Lessons from a life of startups, coding, countryside, and kids
The promise of GPRS was that we would have an “always-on” connection to the internet. Dial-up costs and delays associated with WAP and CSD connections would be gone. Email could arrive pretty much like text messages to our Bluetooth-enabled PDA (although you’d have to poll the mail server). The Vodafone page still quotes: “You’re always connected, making tedious dial-ups a thing of the past”
However, this is not the reality and I have to tell you that it was never the reality in the mind of telecoms operators. I was involved in the field trials for GPRS with one operator who basically laughed at the notion of an “always-on” connection. Always-on costs the operators valuable resources: ip address allocations, network bandwidth etc etc. Of course, it isn’t that resource intensive as it was designed to be always-on. But of course, by making everyone repeatedly reconnect they get to charge a basic connection fee (about 15c I believe) for each connection. I needed to send an important email on Saturday and being the geek I am I thought I’d utilise my Palm m125 PDA, Nokia 6310 GPRS phone and my newly purchased VersaMail application. Connecting to the IMAP server was simple and worked well. I downloaded new message headers and was in the process of deciding which message bodies I wanted to read when the GPRS connection dropped. I have pretty good, reliable signal in my apartment so that wasn’t the problem. In fact, I’ve just performed a little test: Get VersaMail to check for new message headers (and hence establish a GPRS connection), waiting until it has finished and record the time it takes the GPRS connection to drop. 45secs. That’s right, in addition to the lack of afforable wired broadband in Ireland we also only get 45secs of always-on mobile access.
The obvious solution might be to implement some form of “keep-alive” by sending a few packet every 30secs to stop the operator dropping the connection but at 2c/KB this isn’t practical for long periods. And I’m not sure if GPRS will convey ICMP packets used for things like “ping” (thought it didn’t but that might be that you were not allowed to ping any devices connected to the GPRS network due to a firewall problem - I can’t remember).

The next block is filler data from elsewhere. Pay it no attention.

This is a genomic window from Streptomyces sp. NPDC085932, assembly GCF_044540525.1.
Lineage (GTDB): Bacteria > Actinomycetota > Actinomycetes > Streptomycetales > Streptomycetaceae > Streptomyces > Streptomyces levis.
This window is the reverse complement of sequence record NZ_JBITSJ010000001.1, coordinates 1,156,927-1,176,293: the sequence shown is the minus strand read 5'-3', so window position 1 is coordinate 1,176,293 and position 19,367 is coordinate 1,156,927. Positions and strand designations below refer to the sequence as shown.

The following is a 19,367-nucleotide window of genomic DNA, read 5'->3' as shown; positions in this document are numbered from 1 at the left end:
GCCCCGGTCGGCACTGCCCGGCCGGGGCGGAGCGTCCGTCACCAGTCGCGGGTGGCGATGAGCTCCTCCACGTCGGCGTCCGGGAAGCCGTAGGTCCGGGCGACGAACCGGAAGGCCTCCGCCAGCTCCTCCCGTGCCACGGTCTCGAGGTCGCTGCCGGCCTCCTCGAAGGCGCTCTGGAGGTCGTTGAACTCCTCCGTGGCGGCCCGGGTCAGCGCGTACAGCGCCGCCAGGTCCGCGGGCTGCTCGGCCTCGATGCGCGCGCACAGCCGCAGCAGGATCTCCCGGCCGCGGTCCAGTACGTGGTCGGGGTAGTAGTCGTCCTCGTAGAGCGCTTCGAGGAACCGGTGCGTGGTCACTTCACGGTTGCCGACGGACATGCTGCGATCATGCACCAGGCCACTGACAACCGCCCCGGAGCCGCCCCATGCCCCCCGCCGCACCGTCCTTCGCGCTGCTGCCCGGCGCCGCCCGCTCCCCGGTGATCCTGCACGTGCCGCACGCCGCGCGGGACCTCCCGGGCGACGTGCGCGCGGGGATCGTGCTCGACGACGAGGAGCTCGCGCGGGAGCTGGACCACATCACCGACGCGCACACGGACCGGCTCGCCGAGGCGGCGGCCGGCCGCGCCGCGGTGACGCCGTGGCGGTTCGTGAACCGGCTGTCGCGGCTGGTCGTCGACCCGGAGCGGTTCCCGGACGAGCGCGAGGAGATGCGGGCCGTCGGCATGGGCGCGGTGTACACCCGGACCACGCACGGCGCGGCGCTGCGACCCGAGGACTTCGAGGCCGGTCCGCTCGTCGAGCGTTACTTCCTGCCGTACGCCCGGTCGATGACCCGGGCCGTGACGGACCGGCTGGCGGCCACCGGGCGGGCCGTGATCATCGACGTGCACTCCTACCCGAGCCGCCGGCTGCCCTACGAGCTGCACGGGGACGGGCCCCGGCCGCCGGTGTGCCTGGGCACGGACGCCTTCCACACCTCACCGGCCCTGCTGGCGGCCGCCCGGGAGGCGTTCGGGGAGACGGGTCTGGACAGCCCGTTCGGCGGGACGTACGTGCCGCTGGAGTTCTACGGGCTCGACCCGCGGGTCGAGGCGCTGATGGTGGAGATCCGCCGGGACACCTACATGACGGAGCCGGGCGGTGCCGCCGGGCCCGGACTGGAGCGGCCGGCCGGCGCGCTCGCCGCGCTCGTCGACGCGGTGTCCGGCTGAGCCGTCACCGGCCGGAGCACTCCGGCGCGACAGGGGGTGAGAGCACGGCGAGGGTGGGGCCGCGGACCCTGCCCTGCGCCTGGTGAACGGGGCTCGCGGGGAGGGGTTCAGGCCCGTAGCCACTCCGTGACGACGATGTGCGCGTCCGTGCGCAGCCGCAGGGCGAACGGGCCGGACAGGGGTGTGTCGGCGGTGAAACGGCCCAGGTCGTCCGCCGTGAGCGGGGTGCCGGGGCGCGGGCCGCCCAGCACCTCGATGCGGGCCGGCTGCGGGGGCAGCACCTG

Indeed, because my IMAP server didn’t appear to enjoy sending messages at the w/e I had to use my laptop and send the message via the Outlook web access over the GPRS connection. This rather simple act has cost me over 15euro - just to send an important 4 line email. The chances of us getting a useful 3G service are close to zero and there doesn’t appear to be much the newly renamed Commission for Communications Regulation (ComReg) wants to do about it.
BTW, VersaMail is a nice Palm mail application (it’s an updated, rebranded version of MultiMail). It’s cheap, it works well and it supports IMAP. Sadly it can only see folders in the root directory (I’m used to having everything as a sub-folder of Inbox) and the free Eudora Internet Suite is just as good if you only need POP3 access (and it includes an SSL-enabled web browser)
Oh, and another complaint. The vodafone software “Connect Me” for managing GPRS connections on PalmOS requires PalmOS version 4.0 or later but the idiot programmers forgot the “or later” part and it rejects my m125 with PalmOS v4.0.1. Duh!